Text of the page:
International Cardiology and Research
by Ancel Keys
Presented 9 December, 1955 before the American College of Physicians at the Harvard Club in Boston
In December 1955 Ancel Keys was near completion of the series of informal surveys he had made with Paul White, Boston cardiologist, among cultures contrasting in habitual diet. In 1957 he finally set out to design and undertake the systematic comparisons among 16 cohorts of the Seven Countries Study. He had just hosted in Minnesota a major conference on the epidemiology of cardiovascular diseases (CVD). Here he puts forward his early findings and guiding ideas about their association with variations in lifestyle, expecially with diet and blood lipid differences among populations.
The following paragraph indicates his early grasp of the more efficient approach to comparative analysis of population characteristics and disease:
“Elementary mathematical theory shows that the solution of a multivariable equation is least diificult, and most accurate, when the widest range of values is available for the several variables. But in any one environment and culture we are restricted by homogeneity. Clearly we should seek out, whereever they may be, the extremes of these variables, and their combinations most favorable for analysis; populations where X is as big or again as small as it can be, where a big Y goes with a little X and vice versa, and where Z is a constant or negligible; where the force of each can be evaluated and given its place in the etiology of the disease.”
The next paragraph, also from this 1955 Harvard presentation, exposes with equal clarity Keys’s view that, recognizing individual genetic differences, nurture (lifestyle and exposures) is a strong influence on individual risk of CVD and probably the major determinant of population and cultural differences in chronic disease rates:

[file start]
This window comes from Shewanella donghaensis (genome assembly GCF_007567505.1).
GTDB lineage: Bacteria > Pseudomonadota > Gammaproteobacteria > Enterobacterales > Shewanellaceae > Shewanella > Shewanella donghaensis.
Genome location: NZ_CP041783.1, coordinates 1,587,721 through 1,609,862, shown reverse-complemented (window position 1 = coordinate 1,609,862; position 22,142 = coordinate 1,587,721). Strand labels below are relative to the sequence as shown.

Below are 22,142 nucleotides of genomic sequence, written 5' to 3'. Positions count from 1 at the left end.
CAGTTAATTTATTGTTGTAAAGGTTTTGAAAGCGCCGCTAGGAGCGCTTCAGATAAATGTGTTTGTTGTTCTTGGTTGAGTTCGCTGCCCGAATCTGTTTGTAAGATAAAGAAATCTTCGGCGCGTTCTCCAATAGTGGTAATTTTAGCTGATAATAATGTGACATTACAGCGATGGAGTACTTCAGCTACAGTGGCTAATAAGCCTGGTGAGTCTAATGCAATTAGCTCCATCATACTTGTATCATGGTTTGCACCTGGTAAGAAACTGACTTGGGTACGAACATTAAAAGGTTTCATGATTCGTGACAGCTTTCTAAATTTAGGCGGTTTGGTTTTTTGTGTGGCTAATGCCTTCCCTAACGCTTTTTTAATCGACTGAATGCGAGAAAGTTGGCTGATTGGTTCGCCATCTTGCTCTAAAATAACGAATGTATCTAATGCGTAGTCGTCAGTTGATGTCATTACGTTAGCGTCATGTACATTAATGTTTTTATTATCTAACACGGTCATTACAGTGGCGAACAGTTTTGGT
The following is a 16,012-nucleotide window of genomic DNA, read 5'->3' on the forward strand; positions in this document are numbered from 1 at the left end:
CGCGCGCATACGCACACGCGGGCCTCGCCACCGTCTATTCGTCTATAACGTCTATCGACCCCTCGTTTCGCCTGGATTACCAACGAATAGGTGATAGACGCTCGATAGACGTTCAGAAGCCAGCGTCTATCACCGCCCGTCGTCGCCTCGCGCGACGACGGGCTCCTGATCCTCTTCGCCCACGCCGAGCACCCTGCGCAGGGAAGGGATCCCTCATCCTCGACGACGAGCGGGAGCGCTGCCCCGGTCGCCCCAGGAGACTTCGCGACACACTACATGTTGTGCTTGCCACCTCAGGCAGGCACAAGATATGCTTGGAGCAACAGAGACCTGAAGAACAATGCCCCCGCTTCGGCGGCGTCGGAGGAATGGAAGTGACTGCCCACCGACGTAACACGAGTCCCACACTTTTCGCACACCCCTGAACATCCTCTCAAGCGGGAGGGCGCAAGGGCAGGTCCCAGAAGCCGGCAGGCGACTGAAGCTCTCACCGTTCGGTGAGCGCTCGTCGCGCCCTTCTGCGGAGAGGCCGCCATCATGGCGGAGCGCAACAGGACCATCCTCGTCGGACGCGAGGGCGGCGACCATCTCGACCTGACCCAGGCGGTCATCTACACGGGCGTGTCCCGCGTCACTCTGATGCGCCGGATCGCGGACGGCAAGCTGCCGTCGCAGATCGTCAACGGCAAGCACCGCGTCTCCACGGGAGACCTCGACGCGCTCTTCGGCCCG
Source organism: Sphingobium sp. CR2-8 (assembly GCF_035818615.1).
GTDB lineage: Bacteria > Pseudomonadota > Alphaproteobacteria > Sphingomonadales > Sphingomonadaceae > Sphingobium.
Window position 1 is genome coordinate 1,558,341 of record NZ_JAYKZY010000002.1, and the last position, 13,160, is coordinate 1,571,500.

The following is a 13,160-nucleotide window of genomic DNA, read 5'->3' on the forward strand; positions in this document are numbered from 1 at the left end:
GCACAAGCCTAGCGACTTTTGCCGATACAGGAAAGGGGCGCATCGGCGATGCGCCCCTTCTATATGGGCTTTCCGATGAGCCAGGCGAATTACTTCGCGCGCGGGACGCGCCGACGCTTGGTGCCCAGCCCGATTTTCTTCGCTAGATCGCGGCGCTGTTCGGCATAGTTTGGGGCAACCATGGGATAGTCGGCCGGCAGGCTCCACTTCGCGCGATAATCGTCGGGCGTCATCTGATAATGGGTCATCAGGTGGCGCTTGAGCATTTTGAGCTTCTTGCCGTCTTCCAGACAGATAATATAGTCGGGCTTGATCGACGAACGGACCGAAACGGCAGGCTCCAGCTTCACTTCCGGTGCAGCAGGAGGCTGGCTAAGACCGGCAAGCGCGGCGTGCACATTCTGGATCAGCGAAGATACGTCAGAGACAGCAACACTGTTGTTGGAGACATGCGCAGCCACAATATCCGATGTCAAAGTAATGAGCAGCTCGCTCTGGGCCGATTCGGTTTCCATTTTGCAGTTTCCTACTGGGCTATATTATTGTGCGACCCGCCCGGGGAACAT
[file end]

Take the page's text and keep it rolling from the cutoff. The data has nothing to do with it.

“In the genesis and development of these diseases we are mainly concerned with the factors of nurture, of the environment in its broadest sense, for only through these can we hope to achieve control and prevention. This is not to deny the boundaries set by the nature of man and the limiting factor of genetic endowment. . . . .
I prefer to believe the Bantu rarely has a myocardial infarction for the same reason he rarely goes to Harvard; he doesn’t live that way.”
Also found in this 1955 presentation is the idea Keys shared early with Paul White, the cardiologist and Executive Director of the Advisory Council of the new National Heart Institute. They found that international medical research was not only a crucial complement to clinical and laboratory studies but a most effective diplomatic strategy, a stimulus for peaceful exchange and collaboration. (Henry Blackburn)